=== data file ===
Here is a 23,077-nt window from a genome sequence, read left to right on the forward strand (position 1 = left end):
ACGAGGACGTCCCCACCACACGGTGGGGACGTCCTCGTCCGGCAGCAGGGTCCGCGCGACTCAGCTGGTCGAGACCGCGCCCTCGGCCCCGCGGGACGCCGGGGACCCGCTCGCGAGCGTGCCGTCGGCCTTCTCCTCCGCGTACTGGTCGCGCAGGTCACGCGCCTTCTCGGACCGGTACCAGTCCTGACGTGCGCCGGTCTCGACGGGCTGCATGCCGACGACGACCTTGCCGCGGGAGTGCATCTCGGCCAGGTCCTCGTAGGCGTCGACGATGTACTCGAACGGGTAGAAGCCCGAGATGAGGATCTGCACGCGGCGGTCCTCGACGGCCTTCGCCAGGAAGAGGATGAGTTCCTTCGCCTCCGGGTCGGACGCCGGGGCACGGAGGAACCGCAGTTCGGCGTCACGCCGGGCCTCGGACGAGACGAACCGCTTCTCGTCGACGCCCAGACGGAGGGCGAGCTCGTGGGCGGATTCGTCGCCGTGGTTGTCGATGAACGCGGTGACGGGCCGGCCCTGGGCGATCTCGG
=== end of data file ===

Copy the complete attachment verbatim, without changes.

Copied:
Here is a 23,077-nt window from a genome sequence, read left to right on the forward strand (position 1 = left end):
ACGAGGACGTCCCCACCACACGGTGGGGACGTCCTCGTCCGGCAGCAGGGTCCGCGCGACTCAGCTGGTCGAGACCGCGCCCTCGGCCCCGCGGGACGCCGGGGACCCGCTCGCGAGCGTGCCGTCGGCCTTCTCCTCCGCGTACTGGTCGCGCAGGTCACGCGCCTTCTCGGACCGGTACCAGTCCTGACGTGCGCCGGTCTCGACGGGCTGCATGCCGACGACGACCTTGCCGCGGGAGTGCATCTCGGCCAGGTCCTCGTAGGCGTCGACGATGTACTCGAACGGGTAGAAGCCCGAGATGAGGATCTGCACGCGGCGGTCCTCGACGGCCTTCGCCAGGAAGAGGATGAGTTCCTTCGCCTCCGGGTCGGACGCCGGGGCACGGAGGAACCGCAGTTCGGCGTCACGCCGGGCCTCGGACGAGACGAACCGCTTCTCGTCGACGCCCAGACGGAGGGCGAGCTCGTGGGCGGATTCGTCGCCGTGGTTGTCGATGAACGCGGTGACGGGCCGGCCCTGGGCGATCTCGG